TABLE VIII Emulsion additions Dmax. Fog Speed Control (no borane compound) 032 74. 16 5X10" moles CSBuHlZS per 15 moles AgNOa .038 229 5X10- moles [(CeHmCH PhBn u p r 1.5 moles AgNOa 69 036 272. 5

1 Speed point was read at density=0.03 (which was the 1st readable density).

A second set of the strips was tested and a duplicate set was aged 7 days in an oven at F. at 62% relative humidity and tested. Sensitometric results are shown in the following table.

TABLE VIII-A Visible The emulsions sensitized with thiaand polyhedral boranes show greater D and speed stability upon ovenaging compared with the control.

EXAMPLE IX Emulsions were prepared in the following manner. An aqueous gelatin solution was made for each of six emulsions containing 1.56 moles of potassium bromide, 0.075 mole of strontium chloride, 0.025 mole of potassium iodide, 50 grams of gelatin. Sodium thiosulfate was added to 3 solutions as indicated. There was also added the borane compound, CsB H S. The emulsions, with and without sodium thiosulfate, were used as controls. Silver halide was rapidly precipitated by adding to each of the above gelatin solutions an aqueous solution containing 1.5 moles of ammoniacal silver nitrate. The emulsions were ripened for 15 minutes at 120 F. After ripening, the emulsions were neutralized and cooled to 85 F. The emulsions were coagulated, washed and redispersed in the manner taught by Moede, U.S. Pat. 2,772,165.

The aqueous gelatin content was adjusted to approximately 2.5%, and the emulsion was digested for 30 minutes at 120 F. Coating addenda were added and the emulsions were coated on a photographic film support at a coating weight of approximately 700 milligrams AgNO /sq. ft. and dried in a conventional manner.

Strips of the coated elements were exposed on the Edgerton, Germeshausen and Greek Mark VII sensitometer as described in Example I at 1.0 microsecond through a 21 step /2 wedge. The exposed strips were machine developed for 60, 120 and seconds in a commercial hydroquinone-formaldehyde lithographic developer.

The developed strips were treated for 10 seconds in dilute acetic acid short stop and were fixed in a conventional fixing solution.

The strips were then washed and dried. Densities were read on a conventional densitometer for the various coatings at the three processing times. The results are shown in the following table.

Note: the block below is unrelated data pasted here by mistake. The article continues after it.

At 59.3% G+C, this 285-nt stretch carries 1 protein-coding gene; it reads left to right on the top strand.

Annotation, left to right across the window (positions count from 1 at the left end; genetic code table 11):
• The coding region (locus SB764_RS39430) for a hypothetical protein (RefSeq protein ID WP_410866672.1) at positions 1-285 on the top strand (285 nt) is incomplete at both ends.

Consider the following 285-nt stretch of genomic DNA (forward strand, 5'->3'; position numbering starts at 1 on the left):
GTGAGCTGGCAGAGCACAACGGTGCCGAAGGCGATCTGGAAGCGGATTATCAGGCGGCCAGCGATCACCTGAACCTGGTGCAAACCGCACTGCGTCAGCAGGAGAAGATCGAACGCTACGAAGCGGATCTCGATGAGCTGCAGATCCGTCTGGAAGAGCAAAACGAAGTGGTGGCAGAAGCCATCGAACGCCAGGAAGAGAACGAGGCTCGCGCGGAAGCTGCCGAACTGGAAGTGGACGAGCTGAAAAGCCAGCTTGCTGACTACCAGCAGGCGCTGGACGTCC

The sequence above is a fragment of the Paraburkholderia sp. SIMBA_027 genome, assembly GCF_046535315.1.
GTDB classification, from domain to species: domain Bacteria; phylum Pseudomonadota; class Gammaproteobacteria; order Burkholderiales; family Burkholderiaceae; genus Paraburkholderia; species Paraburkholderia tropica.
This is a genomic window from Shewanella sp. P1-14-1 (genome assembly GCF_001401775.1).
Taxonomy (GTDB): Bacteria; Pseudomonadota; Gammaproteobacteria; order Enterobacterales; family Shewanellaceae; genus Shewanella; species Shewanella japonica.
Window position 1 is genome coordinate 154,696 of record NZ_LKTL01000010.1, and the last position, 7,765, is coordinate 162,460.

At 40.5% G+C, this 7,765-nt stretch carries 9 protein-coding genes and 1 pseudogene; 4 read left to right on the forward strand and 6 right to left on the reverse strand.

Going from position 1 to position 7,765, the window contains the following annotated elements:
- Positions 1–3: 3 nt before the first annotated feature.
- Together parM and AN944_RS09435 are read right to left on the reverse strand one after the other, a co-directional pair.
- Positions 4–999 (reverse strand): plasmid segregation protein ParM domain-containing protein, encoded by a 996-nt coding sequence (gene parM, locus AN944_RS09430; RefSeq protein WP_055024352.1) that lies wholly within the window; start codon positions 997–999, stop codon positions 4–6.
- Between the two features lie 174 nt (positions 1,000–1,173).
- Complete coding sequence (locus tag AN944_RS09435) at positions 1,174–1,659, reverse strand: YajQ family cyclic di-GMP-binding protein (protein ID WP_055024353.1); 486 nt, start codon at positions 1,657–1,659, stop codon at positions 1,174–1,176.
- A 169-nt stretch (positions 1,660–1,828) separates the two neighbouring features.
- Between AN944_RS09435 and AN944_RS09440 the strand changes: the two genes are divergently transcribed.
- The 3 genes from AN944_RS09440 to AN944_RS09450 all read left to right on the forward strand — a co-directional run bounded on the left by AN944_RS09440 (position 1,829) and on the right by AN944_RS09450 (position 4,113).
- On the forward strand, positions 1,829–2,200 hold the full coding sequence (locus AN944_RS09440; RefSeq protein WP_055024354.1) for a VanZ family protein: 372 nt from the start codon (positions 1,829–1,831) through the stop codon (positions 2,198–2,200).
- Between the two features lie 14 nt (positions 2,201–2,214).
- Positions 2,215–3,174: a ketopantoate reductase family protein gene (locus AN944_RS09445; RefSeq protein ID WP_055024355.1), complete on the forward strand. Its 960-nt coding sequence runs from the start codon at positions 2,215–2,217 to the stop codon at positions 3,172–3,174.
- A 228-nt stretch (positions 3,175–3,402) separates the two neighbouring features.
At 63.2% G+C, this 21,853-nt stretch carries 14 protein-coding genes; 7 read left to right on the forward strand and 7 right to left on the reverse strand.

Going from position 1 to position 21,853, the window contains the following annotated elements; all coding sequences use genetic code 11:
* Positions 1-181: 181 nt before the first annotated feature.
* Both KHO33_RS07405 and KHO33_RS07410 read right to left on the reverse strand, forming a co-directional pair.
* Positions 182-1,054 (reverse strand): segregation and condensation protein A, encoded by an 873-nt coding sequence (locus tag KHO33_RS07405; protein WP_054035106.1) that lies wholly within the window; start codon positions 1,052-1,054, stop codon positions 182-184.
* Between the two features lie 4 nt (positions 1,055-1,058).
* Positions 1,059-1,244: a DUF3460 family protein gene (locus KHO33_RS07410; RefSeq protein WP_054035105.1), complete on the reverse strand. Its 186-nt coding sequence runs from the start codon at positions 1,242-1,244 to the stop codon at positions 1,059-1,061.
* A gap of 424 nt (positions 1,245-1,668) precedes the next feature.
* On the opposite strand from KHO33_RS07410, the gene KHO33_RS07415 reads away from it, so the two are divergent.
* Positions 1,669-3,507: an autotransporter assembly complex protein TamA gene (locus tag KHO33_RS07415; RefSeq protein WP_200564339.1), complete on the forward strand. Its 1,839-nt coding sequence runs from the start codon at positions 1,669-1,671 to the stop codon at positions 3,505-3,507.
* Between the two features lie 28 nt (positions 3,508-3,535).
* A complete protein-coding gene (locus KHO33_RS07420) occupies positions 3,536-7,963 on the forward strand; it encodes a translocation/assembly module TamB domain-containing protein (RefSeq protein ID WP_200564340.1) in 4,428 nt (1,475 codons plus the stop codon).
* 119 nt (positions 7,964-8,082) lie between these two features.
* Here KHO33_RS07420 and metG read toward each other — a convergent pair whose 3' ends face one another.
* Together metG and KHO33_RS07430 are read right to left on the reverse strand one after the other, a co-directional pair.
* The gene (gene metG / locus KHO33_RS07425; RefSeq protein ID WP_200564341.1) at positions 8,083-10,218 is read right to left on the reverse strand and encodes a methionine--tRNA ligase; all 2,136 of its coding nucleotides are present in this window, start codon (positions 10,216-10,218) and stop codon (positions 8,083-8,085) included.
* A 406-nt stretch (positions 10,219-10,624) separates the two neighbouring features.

TABLE IXA [60 see. processing time-CsB HnS] Sample numbers 1 (control) 2 3 4 (control) 5 6 Fog density 04 02 03 03 03 02 Step NoJdensity (above fog) for step numbers:

9 01 01 01 02 01 02 03 02 04 06 04 10 08 08 16 14 13 32 20 20 54 31 30 85 51 50 1. 23 84 82 1. 52 1. 31 1. 10 1. 87 1. 63 1. 34 2. 20 21 1. 94 1. 70 2. 52 Variations at AgHal p Moles N22520:; per 1.5 moles AgNO3 8. 72X10' 8. 72X10' Moles CSBQHIZS per 1.6 moles AgNaO 5X10' 10X10 5X10' 10X10' 1 None.

TABLE IX-B [120 sec. processing tlme-CsB H S] Sample numbers 1 2 4 5 6 (control) (control) Fog density .04 04 .08 .03 04 .06 Step No./density (above fog) for step numbers:

TABLE IX-O [180 sec. processing time- 313M Sample numbers 1 2 4 5 6 (control) (control) Fog density 03 06 1.12 03 06 Step No./density (above fog) for step numbers:

The data above show that the presence of the borane 70 EXAMPLE X compound, CSB H S produces greater speed (greater Example 1X Was repeated Wlth the followmg l trons:

degslty z i i number) than contgflsdwhether (A) There was added to the aqueous gelatin solution of so mmt 13511 ate Present 6 Spec 3 vantage alkali metal halides before the addition of silver nitrate is 7 to 8 /2 steps, or 3 /2 to 4 doubles in speed. the various amounts of sodium thiosulfate and/or borane 14 EXAMPLE XI Example IX was repeated except that the borane compound, Cs B H was added to the aqueous gelatin-salt 5 solution before the addition of the aqueous silver nitrate Sample number (B) Test strips were processed 60, 90 and 120 seconds TABLE X-A [60 sec. processing time-NanBnHn-2H:O]